Jesus replies, “Where the corpse is, there the vultures will gather.” This is clearly a reference to judgment; the image is certainly not of “heaven.”

The image Jesus alludes to is the valley of Ben-Hinnom (gai ben-hinnom or Gehenna), southwest of Jerusalem, which legend says was the city dump in the Second Temple period, used for incinerating garbage, dead animals, and executed criminals. In the Old Testament the valley of Ben-Hinnom is associated with idolatry and child sacrifice (by burning) to Baal or Molech.

We should not be surprised that those taken from the earth are being judged. After all, the same Jesus who taught about the last days in Matthew 24 proclaimed in the Beatitudes: “Blessed are the meek, for they will inherit the earth” (Matt 5:5).

Most Dispensationalists No Longer Think Matthew 24 Teaches the Rapture

Although Matthew 24:37-41 is often used to support the rapture in popular eschatology, it is significant that these words of Jesus are not typically appealed to by dispensationalist theologians and Bible scholars (even though the rapture is a distinctively dispensationalist doctrine).

Even Hal Lindsay’s bestseller, The Late, Great Planet Earth, which resolutely emphasizes the rapture, never appeals to this text about being “taken” in Matthew 24 or Luke 17.

These verses are also notably absent from the discussion in both the first and second editions of Three Views of the Rapture (1984; reprint. 1996; and 2010) published by Zondervan in their Counterpoints series; indeed, when the introduction to the second edition (2010) lists texts that either explicitly or implicitly teach the rapture, Matthew 24:36-42 is not on the list.

Although early dispensationalists such as John Nelson Darby and William E. Blackstone cited this text in arguing for the rapture, as early as 1925 dispensationalists had begun to back off using it as part of their argument. And by the mid-twentieth century the majority of dispensationalists had come to the conclusion that Matthew 24:36ff. did not address the rapture at all, conceding instead that it referred to events after the tribulation.

Thus dispensationalist John F. Walvoord critiques those who use this text to support the rapture, emphatically noting: “Those taken away were taken away in judgment” (Walvoord, The Blessed Hope and the Tribulation: A Historical and Biblical Study of Posttribulationalism [Grand Rapids: Zondervan, 1976], 89).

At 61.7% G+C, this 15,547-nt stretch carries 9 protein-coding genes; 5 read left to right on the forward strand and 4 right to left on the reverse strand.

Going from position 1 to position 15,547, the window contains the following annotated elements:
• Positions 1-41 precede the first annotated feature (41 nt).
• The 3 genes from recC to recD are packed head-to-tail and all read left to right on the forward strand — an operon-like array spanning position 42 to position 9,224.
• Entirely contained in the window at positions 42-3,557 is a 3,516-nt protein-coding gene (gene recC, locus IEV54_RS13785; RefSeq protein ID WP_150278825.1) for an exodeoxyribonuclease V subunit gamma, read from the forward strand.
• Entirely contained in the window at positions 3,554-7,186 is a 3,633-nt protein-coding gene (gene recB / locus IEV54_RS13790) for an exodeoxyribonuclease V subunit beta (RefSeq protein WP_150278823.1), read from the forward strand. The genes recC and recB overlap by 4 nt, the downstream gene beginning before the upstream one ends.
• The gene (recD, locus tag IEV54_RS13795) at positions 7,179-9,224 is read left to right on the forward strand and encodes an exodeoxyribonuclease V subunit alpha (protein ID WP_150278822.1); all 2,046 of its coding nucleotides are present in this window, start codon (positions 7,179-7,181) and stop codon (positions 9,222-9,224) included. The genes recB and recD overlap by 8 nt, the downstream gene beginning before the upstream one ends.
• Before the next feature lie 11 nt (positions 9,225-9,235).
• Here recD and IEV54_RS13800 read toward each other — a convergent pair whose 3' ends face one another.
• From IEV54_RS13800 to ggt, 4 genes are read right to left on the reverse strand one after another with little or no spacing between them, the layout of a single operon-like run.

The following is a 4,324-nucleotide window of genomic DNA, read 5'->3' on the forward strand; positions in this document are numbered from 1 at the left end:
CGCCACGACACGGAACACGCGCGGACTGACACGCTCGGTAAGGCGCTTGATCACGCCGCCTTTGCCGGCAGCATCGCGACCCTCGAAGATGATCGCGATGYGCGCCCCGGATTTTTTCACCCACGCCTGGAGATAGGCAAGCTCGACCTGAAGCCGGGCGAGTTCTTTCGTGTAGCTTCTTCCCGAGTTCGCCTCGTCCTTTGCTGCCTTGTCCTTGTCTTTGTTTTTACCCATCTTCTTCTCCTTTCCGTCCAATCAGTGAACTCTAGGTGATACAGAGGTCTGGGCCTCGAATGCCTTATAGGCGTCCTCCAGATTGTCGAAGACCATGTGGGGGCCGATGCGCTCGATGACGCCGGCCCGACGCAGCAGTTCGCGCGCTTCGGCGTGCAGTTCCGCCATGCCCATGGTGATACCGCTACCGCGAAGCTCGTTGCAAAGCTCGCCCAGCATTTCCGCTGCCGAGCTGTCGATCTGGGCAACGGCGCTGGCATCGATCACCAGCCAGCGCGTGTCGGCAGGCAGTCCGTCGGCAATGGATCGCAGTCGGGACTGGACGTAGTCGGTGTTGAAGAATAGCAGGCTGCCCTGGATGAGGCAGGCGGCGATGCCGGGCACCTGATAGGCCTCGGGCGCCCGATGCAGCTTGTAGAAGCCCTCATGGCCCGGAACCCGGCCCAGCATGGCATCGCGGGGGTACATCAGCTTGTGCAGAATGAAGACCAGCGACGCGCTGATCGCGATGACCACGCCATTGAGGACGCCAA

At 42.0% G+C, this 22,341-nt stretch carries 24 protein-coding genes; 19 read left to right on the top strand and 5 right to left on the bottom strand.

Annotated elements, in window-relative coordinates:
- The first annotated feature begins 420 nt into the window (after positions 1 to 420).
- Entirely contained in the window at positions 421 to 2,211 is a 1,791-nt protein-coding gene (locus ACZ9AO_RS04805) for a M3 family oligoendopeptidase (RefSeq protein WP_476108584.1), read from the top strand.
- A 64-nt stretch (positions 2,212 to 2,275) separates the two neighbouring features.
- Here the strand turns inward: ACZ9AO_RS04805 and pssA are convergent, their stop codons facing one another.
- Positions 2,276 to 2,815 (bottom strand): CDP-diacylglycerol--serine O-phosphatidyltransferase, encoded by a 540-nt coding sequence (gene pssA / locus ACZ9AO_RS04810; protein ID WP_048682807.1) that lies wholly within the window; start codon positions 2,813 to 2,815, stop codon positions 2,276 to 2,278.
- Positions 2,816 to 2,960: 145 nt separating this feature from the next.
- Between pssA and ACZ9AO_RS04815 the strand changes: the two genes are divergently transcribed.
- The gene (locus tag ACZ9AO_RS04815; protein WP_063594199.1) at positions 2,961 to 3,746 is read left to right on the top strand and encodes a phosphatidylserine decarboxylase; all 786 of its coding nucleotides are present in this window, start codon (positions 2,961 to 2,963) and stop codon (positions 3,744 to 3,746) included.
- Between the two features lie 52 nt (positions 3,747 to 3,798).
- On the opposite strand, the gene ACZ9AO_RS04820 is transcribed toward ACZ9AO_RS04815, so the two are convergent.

Why Do Evangelicals Think Matthew 24 is a Rapture Text?

For the popularity of the contemporary rapture interpretation of Matthew 24 // Luke 17 we need to turn to Larry Norman’s famous 1969 song, “I Wish We’d All Been Ready,” which was released on what is usually regarded as the first Christian rock album (On this Rock, Capitol Records, 1969). After evoking the Great Tribulation in verse 1, the second verse of the song is a poetic restatement of Luke 17:34 and Matthew 24:40:

A man and wife asleep in bed,/ She hears a noise and turns her head he’s gone;/ I wish we’d all been ready.

Two men walking up a hill,/ One disappears and one’s left standing still;/ I wish we’d all been ready.

The song clearly understands the person who is “gone” (or who “disappears”) as having been taken to heaven. Perhaps it is significant that according to Norman, the song “talked about something I had never heard preached from a pulpit as I grew up” (Larry Norman comment from 1969).

Because of Larry Norman, many of us have since heard this preached from the pulpit—and beyond the pulpit. Indeed, the chorus (“There’s no time to change your mind,/ The Son has come and you’ve been left behind”) arguably generated the title of the Left Behind series of books and movies.